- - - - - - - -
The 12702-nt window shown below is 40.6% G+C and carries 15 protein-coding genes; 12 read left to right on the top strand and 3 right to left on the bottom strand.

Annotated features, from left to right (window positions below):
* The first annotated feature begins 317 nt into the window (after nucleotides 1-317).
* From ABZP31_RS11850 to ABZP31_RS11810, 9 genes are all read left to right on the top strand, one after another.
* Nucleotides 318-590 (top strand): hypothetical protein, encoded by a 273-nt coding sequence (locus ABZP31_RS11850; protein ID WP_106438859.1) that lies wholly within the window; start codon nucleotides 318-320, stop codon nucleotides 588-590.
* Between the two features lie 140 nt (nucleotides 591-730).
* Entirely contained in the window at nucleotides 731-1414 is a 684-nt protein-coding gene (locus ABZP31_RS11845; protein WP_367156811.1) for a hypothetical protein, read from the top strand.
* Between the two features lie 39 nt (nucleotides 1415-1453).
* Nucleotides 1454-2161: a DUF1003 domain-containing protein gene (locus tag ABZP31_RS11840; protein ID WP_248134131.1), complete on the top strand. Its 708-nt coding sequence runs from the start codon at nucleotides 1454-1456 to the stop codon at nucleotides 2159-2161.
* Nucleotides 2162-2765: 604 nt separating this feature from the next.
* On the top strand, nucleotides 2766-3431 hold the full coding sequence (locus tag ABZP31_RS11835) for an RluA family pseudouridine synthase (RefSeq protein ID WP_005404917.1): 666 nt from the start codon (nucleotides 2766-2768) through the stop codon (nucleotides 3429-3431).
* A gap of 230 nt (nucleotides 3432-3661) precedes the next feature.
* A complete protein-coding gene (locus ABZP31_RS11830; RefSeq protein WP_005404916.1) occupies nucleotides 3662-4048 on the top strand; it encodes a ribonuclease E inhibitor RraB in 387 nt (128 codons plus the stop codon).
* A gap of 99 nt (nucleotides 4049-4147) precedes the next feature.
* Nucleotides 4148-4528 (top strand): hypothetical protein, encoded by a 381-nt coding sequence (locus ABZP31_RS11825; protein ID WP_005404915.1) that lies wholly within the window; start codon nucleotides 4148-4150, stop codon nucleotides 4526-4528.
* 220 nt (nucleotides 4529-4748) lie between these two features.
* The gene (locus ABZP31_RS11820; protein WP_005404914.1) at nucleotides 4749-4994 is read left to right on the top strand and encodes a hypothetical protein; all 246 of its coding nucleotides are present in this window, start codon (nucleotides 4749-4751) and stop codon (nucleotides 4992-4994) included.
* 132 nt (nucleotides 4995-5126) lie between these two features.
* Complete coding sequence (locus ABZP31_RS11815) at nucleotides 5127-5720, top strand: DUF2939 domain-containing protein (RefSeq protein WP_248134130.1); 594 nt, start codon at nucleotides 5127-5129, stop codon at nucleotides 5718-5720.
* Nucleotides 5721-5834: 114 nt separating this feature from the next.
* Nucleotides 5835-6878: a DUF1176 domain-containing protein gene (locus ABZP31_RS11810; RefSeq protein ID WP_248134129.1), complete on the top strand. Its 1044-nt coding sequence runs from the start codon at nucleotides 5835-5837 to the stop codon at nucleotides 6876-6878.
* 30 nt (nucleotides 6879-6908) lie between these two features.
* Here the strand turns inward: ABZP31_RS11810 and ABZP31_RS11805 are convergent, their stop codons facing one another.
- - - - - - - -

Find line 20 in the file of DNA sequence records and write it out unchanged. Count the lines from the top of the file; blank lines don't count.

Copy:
* Nucleotides 5721-5834: 114 nt separating this feature from the next.